WILMINGTON — When it comes to cutting down trees within the City of Wilmington without a permit, it appears the city’s bark is worse than its bite.
Since 2016, the City of Wilmington has issued roughly $116,075 in fines for the illegal cutting of trees. It seems like a lot of money (and it is) but there is one problem: the city has collected less than 10% of those fines — the rest were waived, reduced, or otherwise forgiven.
Private property owners have the right to build on their land, however, living in the city does come with certain restrictions. In general, anyone in the city who wants to remove a tree must apply for a tree cutting permit. This is typically a $25 permit that allows property owners to cut down trees on their land while ensuring no significant trees are lost unnecessarily.
But not everyone knows about the permit and cutting trees without permission can get expensive.
According to the city’s Land Development Code, property owners who illegally remove trees are fined and also required to mitigate the losses by replanting trees.
“LDC Section 18-52 (c) states that any person removing any tree in violation of Article 8 of this chapter, in addition to mitigation requirements, shall be subject to a civil penalty of four hundred dollars ($400.00) per tree or fifty dollars ($50.00) per inch diameter at breast height (DBH) of the tree, whichever is greater,” according to city documents.
Despite the fact city code states mitigation is required as well as the payment of fines, city spokeswoman Malissa Talbert said that mitigation of the trees lost was the city’s main goal.
“As you can see, in most cases, fees were waived if trees were replanted, which is the city’s primary goal,” she said.
These fines are supposed to be used to pay for tree planting efforts by the city. Just this week, the City Council approved a $95,000 contract with a company to plant 285 new trees around the city. The money used, according to Mayor Bill Saffo, came from developers paying in-lieu-of fees and tree-cutting fees.
Another consideration to take into account is the fact that while tree mitigation can be seen as a positive, in the instances that large trees are razed, like ancient live oaks, replacing them with a younger tree is often the only solution. This means that these trees will potentially need at least decades if not centuries to reach the same stature as the trees they are replacing.
Another concern is when developers, like the instance of the Village at Mayfaire, plant trees like palms or other inappropriate trees in-lieu of the trees they removed. The city does have a list of approved trees that have to be used when mitigating tree loss, but still, some argue that each tree should be replaced with the same species.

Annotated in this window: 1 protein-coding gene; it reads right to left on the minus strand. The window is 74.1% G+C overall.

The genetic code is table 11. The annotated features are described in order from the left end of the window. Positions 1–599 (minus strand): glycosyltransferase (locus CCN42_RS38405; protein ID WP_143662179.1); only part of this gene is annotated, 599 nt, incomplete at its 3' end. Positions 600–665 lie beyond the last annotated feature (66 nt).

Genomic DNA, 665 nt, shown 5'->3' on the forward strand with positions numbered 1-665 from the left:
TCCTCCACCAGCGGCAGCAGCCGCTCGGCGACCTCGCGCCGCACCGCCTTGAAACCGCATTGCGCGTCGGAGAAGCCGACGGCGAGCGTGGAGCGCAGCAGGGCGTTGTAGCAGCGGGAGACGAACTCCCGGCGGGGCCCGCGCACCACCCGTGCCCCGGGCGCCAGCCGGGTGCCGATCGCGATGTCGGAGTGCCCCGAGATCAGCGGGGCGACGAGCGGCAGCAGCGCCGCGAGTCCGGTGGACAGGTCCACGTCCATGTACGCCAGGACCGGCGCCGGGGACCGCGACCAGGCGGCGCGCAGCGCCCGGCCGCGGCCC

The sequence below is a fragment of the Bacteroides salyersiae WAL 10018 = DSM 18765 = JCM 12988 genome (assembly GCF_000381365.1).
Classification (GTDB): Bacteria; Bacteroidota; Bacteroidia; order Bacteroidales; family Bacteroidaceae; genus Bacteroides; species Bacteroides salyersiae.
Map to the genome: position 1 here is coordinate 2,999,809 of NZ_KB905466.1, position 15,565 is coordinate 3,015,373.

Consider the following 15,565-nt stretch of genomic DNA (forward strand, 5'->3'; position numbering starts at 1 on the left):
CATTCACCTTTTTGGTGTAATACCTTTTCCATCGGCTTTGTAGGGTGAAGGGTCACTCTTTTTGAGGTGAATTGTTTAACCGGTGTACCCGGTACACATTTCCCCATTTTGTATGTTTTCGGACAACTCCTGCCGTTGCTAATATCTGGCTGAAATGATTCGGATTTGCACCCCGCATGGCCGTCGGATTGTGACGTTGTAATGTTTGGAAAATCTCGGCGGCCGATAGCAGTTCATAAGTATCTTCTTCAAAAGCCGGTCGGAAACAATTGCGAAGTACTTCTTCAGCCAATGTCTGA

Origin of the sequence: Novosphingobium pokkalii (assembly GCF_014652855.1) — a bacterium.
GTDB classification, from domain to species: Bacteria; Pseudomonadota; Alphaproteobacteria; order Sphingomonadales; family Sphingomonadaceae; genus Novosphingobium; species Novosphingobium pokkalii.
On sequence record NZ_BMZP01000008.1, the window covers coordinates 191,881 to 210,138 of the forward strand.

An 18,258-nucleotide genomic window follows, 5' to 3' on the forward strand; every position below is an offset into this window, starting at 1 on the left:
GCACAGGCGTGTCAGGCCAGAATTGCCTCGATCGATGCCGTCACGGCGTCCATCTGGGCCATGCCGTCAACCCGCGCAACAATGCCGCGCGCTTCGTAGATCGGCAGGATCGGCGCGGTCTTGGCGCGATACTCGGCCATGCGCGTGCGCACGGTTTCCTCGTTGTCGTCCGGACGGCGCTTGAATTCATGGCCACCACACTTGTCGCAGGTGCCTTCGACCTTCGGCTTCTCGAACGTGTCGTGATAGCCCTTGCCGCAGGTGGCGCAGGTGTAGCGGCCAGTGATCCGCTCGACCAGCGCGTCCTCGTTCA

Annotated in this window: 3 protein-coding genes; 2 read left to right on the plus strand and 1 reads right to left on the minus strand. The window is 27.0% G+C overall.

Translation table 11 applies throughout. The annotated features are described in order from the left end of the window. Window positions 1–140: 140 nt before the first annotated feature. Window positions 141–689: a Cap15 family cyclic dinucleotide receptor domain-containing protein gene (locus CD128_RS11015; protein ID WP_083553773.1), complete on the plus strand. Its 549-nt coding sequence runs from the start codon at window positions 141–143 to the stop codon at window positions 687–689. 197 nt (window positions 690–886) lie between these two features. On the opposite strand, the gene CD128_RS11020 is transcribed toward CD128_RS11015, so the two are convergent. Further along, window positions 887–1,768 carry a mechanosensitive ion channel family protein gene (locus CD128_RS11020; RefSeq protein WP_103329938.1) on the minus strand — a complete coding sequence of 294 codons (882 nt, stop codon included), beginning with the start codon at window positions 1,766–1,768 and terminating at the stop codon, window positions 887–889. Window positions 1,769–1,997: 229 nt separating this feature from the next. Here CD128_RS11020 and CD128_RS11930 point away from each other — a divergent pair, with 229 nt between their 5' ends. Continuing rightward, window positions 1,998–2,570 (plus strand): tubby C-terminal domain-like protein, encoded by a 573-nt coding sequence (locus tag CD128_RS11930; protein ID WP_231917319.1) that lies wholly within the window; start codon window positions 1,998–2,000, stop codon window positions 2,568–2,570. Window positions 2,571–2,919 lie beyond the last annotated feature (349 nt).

Aesthetics, flooding, and the environment
The City of Wilmington is rapidly losing developable land and with it, trees. The aesthetic impact of the loss of tree coverage is concerning for many, but perhaps, more importantly, is the ecological benefits trees provide, even in an urban environment.
Hurricane Florence was an eye-opening experience for many, especially when it came to flooding. Major thoroughfares and residential side streets alike were covered by water for days — a situation that more trees could actually help mitigate.
The city recently participated in an ‘urban tree canopy’ study conducted by the Green Infrastructure Center.
“This project, called Trees to Offset Water, is a study of Wilmington’s forest canopy and the role that trees play in up taking, storing and releasing water. This study was undertaken to assist Wilmington in evaluating how to better integrate trees into their stormwater management programs. More specifically, the study covers the role that trees play in stormwater management and shows ways in which the city can benefit from tree conservation and replanting. It also evaluated ways for the city to improve forest management as the city develops,” according to the case study report.
Perhaps surprisingly to some, Wilmington actually ranked high on the list when compared to other cities in the study regarding urban tree canopies with 48% total tree canopy coverage.
A breakdown of the fines
As shown above, there is a formula the city uses to determine the fines a landowner receives and their totals run the gamut, from just $400 for the cutting of a single tree to more than $20,000 fines for larger projects that cleared multiple trees.
Some of the more significant fines have been assessed to large developers/developments like Mayfaire and even the Cape Fear Public Utility Authority, but private property homeowners can also rack up steep fees for cutting without a permit.